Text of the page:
Welcome to my revamped website. It now has a title–to reflect a basic fact of my existence, which colors my writing and reporting: I am an American who lives in Amsterdam, and this perch gives me both occasion to study what is going on around me in Europe and a sometimes useful distance from which to monitor the U.S. My work as a contributing writer for the New York Times Magazine reflects this: one piece will be about the Catholic Church in Europe, another about the Texas board of education. My alternate job–as director of the John Adams Institute, an independent American culture center in Amsterdam–accomplishes the same thing in a different way. The Institute brings American speakers to the Netherlands to give European audiences a window onto what’s going on in the U.S. Recently we’ve hosted Spike Lee and Jonathan Franzen. On February 8, we have Robert Kaplan discussing the strategic importance of the Indian Ocean, and on March 2 Nicholas Carr will debate the internet itself.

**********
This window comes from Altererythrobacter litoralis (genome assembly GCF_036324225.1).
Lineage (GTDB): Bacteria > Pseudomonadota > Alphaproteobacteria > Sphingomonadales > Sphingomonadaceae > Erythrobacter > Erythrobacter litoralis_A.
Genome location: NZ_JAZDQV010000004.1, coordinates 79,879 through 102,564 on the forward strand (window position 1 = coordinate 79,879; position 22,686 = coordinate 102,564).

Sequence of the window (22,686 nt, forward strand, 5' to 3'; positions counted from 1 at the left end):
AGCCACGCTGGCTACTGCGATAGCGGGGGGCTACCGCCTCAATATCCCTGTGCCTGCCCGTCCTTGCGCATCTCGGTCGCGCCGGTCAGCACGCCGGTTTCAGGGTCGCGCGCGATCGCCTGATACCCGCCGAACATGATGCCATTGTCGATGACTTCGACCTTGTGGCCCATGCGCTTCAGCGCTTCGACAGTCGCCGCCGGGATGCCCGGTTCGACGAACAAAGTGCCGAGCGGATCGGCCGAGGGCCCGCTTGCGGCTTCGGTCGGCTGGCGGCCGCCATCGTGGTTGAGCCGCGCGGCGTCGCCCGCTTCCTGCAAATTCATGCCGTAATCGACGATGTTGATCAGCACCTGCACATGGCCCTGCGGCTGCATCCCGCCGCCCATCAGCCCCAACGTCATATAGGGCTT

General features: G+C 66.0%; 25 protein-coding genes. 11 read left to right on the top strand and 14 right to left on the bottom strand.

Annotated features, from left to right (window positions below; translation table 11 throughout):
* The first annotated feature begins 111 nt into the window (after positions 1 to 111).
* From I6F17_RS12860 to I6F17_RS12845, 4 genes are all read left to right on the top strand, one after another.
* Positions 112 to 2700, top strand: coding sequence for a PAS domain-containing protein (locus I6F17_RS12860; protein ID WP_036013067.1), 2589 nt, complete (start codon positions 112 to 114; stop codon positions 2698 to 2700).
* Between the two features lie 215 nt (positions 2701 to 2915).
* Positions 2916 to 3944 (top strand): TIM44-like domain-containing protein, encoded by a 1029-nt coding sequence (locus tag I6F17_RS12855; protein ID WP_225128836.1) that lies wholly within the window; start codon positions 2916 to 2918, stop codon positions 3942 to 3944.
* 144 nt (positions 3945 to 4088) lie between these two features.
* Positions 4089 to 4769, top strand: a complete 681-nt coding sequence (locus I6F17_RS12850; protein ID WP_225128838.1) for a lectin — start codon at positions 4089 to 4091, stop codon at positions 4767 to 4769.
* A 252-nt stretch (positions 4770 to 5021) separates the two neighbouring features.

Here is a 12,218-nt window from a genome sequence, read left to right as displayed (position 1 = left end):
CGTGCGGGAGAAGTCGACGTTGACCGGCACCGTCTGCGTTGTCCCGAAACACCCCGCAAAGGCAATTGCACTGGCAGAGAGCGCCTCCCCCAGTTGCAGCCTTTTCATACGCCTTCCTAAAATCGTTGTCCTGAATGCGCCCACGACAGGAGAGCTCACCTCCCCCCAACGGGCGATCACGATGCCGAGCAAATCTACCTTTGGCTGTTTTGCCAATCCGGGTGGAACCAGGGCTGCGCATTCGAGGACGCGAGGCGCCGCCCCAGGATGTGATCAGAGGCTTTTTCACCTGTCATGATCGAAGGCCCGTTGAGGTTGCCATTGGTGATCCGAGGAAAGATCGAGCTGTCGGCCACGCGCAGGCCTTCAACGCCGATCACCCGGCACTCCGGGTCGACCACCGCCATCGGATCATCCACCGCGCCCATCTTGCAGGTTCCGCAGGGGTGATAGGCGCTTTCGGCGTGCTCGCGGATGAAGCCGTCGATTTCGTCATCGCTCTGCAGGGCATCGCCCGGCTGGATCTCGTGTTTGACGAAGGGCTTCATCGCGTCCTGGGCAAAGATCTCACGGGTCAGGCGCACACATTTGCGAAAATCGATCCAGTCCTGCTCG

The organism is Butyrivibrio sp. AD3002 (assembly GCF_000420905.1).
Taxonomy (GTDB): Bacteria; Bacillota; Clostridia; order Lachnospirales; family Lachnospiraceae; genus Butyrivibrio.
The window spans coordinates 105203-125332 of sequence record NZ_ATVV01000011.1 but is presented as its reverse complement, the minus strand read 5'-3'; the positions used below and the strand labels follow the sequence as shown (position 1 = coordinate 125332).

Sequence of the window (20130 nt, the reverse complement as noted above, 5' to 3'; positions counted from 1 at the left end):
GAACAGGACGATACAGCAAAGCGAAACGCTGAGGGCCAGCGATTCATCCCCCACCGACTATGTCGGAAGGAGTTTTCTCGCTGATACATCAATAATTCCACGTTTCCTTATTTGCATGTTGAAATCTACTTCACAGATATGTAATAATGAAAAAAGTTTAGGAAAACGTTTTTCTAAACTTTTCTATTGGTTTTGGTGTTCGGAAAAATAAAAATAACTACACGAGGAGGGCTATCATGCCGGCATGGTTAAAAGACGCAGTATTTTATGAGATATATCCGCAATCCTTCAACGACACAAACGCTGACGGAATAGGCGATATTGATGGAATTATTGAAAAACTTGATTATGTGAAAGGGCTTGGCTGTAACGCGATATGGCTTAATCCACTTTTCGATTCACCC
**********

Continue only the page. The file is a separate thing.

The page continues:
After having spent most of the past five years in the Netherlands, I remain convinced there is a lot that the U.S. can learn from Europe; there are also great waves of misinformation flowing both ways. Try as they might (which by and large they don’t), Europeans can’t help but see America as a cartoon. And the Fox News view of Amsterdam as a den of vice is equally unfortunate: it may be useful to score political points, but whitewashing complexities blinds one to a lot that is of value. The Dutch social welfare system, for example (see my Times Magazine piece of May 3, 2009, under Articles), is an ultra-sophisticated public-private mix, which gives, among other things, good health care at a fraction of what Americans pay. Experiencing it was one of my first insights as a Transatlantic being. Living with its sensible benefits, while observing the Republican majority in Congress trying to dismantle the already tepid reforms enacted by the last Congress, is an exercise in exasperation.